You've probably been eating fake cinnamon your whole life

Photo byRobert Orth.

You've probably been eating fake cinnamon your whole life

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You've probably been eating fake cinnamon your whole life

You may be carefully following your great-grandmother’s apple pie recipe, but there’s a chance she’d say it doesn’t taste quite right, and for good reason: you’re probably using the wrong cinnamon.

In the 1950s, most of the cinnamon Americans consumed was the Saigon variety from Vietnam. Saigon cinnamon – the peeled and ground inner bark of an evergreen tree native to mainland Southeast Asia – has a rich and slightly spicy flavor thanks to high levels of essential oils and a flavonoid called cinnemaldehyde. When the U.S. government imposed a trade embargo on Vietnam beginning in 1964, Saigon cinnamon became almost impossible to import, and spice sellers were forced to find another way to fill American cupboards.

Importers found a cheap substitute in Indonesia – a variety called Korintje. It’s a botanical cousin to Saigon cinnamon, but it’s much more bitter and doesn’t have the same depth of flavor. Unground Saigon cinnamon bark looks like a flaky, dark-hued mulch. The rigid, pale sticks (or “quills”) common in an autumn potpourri are Korintje.  

Korintje. Photo byRobert Orth.

Despite the end of the Vietnam trade embargo in 1994, most store-brand cinnamon is a far cry from the real stuff.

Commercially available ground cinnamon – almost always the Indonesian Korintje variety – is often mixed with fillers. Scientists at the Indian Institute of Spices Research used a process called DNA barcoding to test market samples. They found that 70% contained powdered beechnut husk, ground hazelnut or almond shell dust, dyed and aromatized using cinnamaldehyde and marketed as cinnamon.

There may be hope for your family recipes though: Robert Orth, who owns Calicutts Spice Co. in Lemoyne, Pennsylvania, says shoppers are becoming more and more interested in Saigon cinnamon.

“In the past few years, Saigon cinnamon has become really trendy and en vogue,” he says. “People are starting to return to those flavors our grandparents were using in their kitchens.”

Saigon cinnamon. Photo byRobert Orth.

A third cinnamon variety is also gaining popularity in U.S. markets: Ceylon cinnamon, which grows almost exclusively in Sri Lanka.

“Ceylon is the inner bark of the Cinamomum Zeylanicum tree,” Orth says. “Most of the crop goes to Europe and Mexico. We haven’t developed a taste for it in America until recently. I do carry it in my shop, and many times I get people who’ve been cooking their entire lives and this is the first time they smell the freshly-ground bark of the cinnamon tree. It has a much mellower taste – a lot sweeter. It’s one of those spices that doesn’t necessarily pair well with a lot of flavors. It has subtle nuances to it, so you want it to be the star of the dish.”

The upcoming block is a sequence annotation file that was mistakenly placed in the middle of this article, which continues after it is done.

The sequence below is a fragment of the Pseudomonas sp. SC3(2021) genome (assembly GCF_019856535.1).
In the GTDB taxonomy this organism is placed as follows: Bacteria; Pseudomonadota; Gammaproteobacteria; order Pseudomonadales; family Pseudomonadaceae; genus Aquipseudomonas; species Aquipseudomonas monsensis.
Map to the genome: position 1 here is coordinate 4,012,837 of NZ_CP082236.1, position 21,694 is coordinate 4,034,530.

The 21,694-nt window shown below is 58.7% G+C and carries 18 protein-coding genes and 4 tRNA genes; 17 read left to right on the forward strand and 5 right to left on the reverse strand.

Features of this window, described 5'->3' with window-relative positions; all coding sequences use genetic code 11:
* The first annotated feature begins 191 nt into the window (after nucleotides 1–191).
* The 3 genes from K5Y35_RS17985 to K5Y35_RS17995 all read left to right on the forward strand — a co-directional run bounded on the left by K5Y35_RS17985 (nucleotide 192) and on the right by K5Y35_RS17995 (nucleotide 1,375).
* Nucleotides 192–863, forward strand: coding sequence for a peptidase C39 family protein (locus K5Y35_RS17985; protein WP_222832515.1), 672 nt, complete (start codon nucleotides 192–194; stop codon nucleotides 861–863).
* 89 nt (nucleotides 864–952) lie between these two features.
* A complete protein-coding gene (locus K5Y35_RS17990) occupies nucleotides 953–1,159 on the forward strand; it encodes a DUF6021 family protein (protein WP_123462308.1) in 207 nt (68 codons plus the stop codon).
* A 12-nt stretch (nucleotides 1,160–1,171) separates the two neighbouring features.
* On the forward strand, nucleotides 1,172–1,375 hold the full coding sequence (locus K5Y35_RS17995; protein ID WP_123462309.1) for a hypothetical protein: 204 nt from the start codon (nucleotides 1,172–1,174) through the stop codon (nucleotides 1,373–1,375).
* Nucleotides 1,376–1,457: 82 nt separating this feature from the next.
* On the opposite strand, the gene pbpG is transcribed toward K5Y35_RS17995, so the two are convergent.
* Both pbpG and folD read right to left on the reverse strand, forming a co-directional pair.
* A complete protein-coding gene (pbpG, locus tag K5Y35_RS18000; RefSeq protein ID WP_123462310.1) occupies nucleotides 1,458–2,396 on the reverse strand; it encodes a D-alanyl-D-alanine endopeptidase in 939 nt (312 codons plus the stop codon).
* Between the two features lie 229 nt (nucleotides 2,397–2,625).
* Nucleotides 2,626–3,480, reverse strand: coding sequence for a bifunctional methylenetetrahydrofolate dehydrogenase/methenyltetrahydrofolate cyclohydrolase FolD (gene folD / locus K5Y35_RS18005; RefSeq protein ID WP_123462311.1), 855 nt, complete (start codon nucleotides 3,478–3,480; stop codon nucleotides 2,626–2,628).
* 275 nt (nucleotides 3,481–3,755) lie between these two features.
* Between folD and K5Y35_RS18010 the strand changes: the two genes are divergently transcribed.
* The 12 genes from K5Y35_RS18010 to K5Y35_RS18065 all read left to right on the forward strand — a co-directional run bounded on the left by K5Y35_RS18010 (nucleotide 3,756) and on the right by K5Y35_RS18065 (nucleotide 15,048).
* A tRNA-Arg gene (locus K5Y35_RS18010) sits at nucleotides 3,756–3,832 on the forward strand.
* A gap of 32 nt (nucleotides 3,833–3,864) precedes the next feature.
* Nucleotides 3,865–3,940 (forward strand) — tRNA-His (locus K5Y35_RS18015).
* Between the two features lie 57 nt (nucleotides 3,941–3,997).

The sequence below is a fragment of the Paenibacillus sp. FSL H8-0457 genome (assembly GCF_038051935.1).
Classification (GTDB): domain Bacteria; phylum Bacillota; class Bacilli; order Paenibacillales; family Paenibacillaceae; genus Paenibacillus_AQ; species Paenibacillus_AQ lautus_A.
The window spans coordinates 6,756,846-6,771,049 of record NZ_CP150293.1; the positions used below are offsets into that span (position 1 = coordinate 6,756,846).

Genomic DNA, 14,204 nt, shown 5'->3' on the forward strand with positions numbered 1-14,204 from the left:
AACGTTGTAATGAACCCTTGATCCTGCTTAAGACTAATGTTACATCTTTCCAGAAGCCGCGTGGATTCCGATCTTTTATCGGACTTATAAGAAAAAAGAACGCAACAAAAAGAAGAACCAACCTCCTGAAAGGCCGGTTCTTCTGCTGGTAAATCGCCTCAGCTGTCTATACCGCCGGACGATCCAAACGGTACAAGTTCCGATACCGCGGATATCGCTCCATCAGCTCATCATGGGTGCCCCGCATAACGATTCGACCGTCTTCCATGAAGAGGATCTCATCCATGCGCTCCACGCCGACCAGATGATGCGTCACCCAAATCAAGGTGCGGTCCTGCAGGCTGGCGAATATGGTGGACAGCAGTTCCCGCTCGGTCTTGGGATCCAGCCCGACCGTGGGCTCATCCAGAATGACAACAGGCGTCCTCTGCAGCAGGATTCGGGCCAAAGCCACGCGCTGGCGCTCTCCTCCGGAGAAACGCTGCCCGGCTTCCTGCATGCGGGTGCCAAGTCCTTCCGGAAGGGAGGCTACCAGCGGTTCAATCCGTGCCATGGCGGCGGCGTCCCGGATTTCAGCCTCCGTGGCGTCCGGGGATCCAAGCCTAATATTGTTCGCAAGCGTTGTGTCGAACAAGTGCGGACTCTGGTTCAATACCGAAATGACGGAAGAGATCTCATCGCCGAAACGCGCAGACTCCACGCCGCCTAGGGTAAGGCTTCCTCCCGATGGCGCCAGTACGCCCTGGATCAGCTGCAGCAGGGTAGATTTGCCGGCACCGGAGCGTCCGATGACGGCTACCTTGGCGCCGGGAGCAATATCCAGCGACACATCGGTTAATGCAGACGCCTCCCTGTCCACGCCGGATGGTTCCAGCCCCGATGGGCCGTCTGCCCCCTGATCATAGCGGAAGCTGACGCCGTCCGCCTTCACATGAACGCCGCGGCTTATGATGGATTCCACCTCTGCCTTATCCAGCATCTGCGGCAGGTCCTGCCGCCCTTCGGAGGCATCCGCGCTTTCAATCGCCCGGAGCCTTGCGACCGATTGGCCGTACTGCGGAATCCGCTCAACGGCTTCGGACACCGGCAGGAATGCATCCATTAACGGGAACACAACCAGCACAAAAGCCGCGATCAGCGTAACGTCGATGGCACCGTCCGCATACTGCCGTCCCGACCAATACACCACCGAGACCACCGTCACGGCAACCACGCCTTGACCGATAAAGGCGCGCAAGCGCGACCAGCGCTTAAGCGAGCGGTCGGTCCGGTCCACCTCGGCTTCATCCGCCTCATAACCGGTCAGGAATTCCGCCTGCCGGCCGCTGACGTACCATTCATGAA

Helen Brohier, a Sri Lanka-based spice seller, says Ceylon cinnamon may be less popular in the U.S. because of its higher price point – up to 10 times more expensive than either the Indonesian or Vietnamese varieties.

Historically, Ceylon was one of the first traded and most popular spices in the world, considered a gift fit for ancient kings. Today, Ceylon is used extensively in Sri Lankan cuisine, and is commonly used  for medicinal purposes. It contains large amounts of antioxidants and can be used as an anti-inflammatory, and in animal studies, it’s been shown to reduce blood pressure.

Orth says a baker’s best choice is Saigon cinnamon, because the high essential oil content mixes well in batters.

Ceylon. Photo byRobert Orth.

“Anywhere you want that sharp cinnamon flavor – like cinnamon on steroids – use Saigon,” he says. “It compliments apples, pumpkin, squash – you name it.”

If you’re springing for the Ceylon, though, let that flavor take center stage.

“Mix a little into your coffee or oatmeal, but don’t bring in a lot of other flavors,” Orth says. “I like to eat it on plain vanilla ice cream. Whatever you use it on, it changes the whole dynamic.”

While commercial brands like McCormick & Company do market Saigon and Ceylon cinnamon in their gourmet lines, Orth and Brohier agree that the best way to be sure you’re getting the “real thing” is to find a local spice purveyor who knows the origin of their product.

This year at Thanksgiving, get your hands on some Saigon cinnamon for that apple pie recipe. You’ll be telling the truth when you say it’s just like the one grandma used to make. And maybe adding Ceylon to your spice cabinet won’t make you feel like ancient royalty, but you’ll certainly be eating like a king.

This story was originally published on October 23, 2017.

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